By Bob Harig | Special to

Whether it was the white manor clubhouse or the all-black servants who worked there, Augusta National's history as a bastion of exclusivity cast a shadow longer than a Tiger Woods tee shot that hangs timelessly in the air. What better place for a man of color to take his spot among the all-time greats? Woods did that on April 13, 1997, winning a Masters Tournament that will never be forgotten.

At an event that did not invite a black player until the year he was born, Woods broke barriers that were expected to change the game for years to come.

"No one will turn their head when a black man walks to the first tee after this," said Lee Elder, who in 1975 became the first black player at The Masters. "It could have more potential than Jackie Robinson breaking into baseball."

Elder arrived at Augusta National the morning of the final round to take part in the history-making day, one that turned into a celebratory stroll among the masses for Woods, whose huge lead was never threatened.

Ten Years of Tiger
Tiger Woods
This week marks the 10-year anniversary of Tiger Woods' professional debut. looks back on the last decade of his life -- and what the future might hold -- in this five-part series.

Part 1: Hello, World
By Ron Sirak
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ESPN Motion
Vote: Best rookie season ever?

Part 2: The Coronation
By Bob Harig
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Vote: Greatest Masters moment?

Part 3: Domination Days
By Jason Sobel
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Vote: Tiger's 15-stroke win

Part 4: Growing Up
By Pete McDaniel
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Vote: Better than ever?

Part 5: The Future
By Mark Kreidler
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Vote: How many majors will Tiger win?

Other Woods features:
Wojciechowski: Ten years in the books
Owen: Ten unforgettable years

Woods shot 3-under 69 in the final round to complete 72 holes at 270, 18 under par. Tom Kite finished 12 strokes back, the widest margin of victory in Masters history. Woods' winning score broke the tournament scoring record held by Jack Nicklaus and Raymond Floyd. And at 21, he became the youngest Masters winner.

All that was important to him, but winning at a club that didn't invite a black person to join until 1990 and was long viewed as one trying to keep African-Americans out of its tournament was also on Woods' mind.

"I think that's why this victory is even more special," said Woods, who was playing in his first major as a pro. "Lee Elder came here today, and that meant a lot to me. He was the first. He was the one I looked up to. Charlie [Sifford], all of them. Because of them, I was able to play here. I was able to live my dream because of those guys. They came down and inspired me. I knew what I had to do. It really reinforced what I had to go out there and try to accomplish."

Tiger's father, Earl, made him keenly aware of those who came before him in the game. Elder was the first of only four black players to compete in The Masters. Sifford, who in the 1960s accused then Masters chairman Clifford Roberts of bending the rules to keep him out, never played in the tournament. He was 74 when Tiger first did, and he reveled in Woods' victory, calling it a "dream come true. I tried so hard to get the opportunity to play there. I am not angry about it. The people at Augusta had their rules, and I respect that. I stood up for what was right, and I am not ashamed of it. I would do the same thing over again."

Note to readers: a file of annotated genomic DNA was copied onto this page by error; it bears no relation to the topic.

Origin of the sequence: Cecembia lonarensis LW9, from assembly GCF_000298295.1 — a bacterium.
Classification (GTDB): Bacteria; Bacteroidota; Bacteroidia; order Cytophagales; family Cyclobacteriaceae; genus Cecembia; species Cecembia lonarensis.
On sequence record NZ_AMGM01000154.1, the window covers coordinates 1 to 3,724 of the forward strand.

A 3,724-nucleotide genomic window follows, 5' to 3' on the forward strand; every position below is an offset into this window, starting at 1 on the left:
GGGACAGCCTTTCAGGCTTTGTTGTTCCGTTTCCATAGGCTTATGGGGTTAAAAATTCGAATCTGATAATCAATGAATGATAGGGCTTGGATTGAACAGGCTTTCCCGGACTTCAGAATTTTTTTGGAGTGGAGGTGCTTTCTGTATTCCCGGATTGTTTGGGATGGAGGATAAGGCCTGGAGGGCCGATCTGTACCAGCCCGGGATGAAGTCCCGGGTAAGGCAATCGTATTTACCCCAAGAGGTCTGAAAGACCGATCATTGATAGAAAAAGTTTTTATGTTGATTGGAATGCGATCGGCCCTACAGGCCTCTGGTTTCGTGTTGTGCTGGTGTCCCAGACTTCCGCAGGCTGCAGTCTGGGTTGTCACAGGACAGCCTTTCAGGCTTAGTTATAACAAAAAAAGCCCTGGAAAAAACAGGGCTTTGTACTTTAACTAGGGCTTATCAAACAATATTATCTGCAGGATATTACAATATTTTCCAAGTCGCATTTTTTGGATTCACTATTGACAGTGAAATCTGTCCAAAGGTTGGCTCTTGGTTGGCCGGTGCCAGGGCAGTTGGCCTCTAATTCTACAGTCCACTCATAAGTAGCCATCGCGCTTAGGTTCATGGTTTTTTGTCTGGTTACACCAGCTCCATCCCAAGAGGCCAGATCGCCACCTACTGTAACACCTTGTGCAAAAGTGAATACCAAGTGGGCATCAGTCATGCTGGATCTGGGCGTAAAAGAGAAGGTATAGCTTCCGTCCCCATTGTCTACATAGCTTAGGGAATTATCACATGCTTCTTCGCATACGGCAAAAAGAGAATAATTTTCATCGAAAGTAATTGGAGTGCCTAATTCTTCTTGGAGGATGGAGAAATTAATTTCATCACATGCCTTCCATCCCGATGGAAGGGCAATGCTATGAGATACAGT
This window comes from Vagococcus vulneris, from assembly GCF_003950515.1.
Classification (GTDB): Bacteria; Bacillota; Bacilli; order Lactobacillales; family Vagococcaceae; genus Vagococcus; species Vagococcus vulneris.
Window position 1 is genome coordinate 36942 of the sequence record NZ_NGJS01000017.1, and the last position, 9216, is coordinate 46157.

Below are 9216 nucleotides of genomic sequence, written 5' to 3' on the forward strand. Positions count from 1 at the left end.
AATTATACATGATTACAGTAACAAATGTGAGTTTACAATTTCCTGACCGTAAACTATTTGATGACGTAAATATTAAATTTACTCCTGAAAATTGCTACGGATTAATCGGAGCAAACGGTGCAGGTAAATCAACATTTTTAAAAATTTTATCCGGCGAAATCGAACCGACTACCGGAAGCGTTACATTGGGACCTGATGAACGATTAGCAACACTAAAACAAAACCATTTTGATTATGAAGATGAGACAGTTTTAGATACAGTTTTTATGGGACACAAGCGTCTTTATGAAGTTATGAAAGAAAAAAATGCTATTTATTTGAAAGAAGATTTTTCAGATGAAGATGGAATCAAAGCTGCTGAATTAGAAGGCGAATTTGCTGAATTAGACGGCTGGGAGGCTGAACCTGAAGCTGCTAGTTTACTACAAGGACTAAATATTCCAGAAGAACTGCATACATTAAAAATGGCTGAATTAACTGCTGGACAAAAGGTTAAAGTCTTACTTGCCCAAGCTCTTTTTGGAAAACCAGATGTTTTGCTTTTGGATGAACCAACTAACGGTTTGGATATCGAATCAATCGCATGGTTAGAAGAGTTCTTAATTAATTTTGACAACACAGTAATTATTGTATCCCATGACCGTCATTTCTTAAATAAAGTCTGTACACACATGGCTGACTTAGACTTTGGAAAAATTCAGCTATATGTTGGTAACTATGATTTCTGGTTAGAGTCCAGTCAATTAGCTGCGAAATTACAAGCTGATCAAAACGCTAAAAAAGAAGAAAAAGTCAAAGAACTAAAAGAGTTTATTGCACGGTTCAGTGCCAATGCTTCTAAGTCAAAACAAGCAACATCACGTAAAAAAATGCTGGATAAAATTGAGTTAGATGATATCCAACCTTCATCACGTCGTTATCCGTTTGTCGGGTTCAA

The victory was the fourth of Woods' young career and came in just his 15th start since turning professional in August 1996. And there was never much doubt about it. Masters drama typically reaches its zenith during Sunday's back nine, but Woods never let anybody get closer than the nine-shot lead he carried into the final round. For a time, he threatened the record for largest margin of victory in a major championship set by Old Tom Morris in 1862 when he won the British Open at Prestwick by 13 shots. "My focus never left me," Woods said. "Even with all the emotion and everybody cheering me on, I knew I had to take care of business first."

Other than a front-nine 40 to open the tournament, Woods was nearly flawless. He dominated the par 5s, playing them in 13 under par. He was 16 under par on the back nine. For the tournament, he hit 55 of 72 greens in regulation (76.4 percent) and averaged just over 29 putts per round and a driving distance of 323 yards.

"To shoot 18 under par on this golf course, as difficult as it played all week, is an incredible feat," Kite said. "I don't care what race he is. He's a golfer. He's a person. He's a great kid; he's got very high standards. His parents did a hell of a job raising him. When you see nice people do great things, it's pretty awesome."

Even at his relatively young age, Woods seemed to be aware of the victory's possible impact.

"I think winning here is going to do a lot for the game of golf," he said. "A lot of kids will start playing it now. And over time, hopefully, I'll be around to see the fruits of the things I've accomplished. And hopefully I've helped a lot of kids along the way."

Woods received loud, boisterous ovations all day, and as he approached the 18th green with tears in his eyes, he thought of the pioneers such as Elder and Sifford.

"I said a little of prayer of thanks to those guys," Woods said.

Off the 18th green, an emotional exchange took place with his parents before the traditional green jacket ceremony. Woods slipped into the coat as though it was always meant to be draped around his shoulder, becoming an honorary member of the club in the process.

Augusta National -- and golf -- would never be the same.

Bob Harig covers golf for the St. Petersburg Times and is a frequent contributor to He can be reached at

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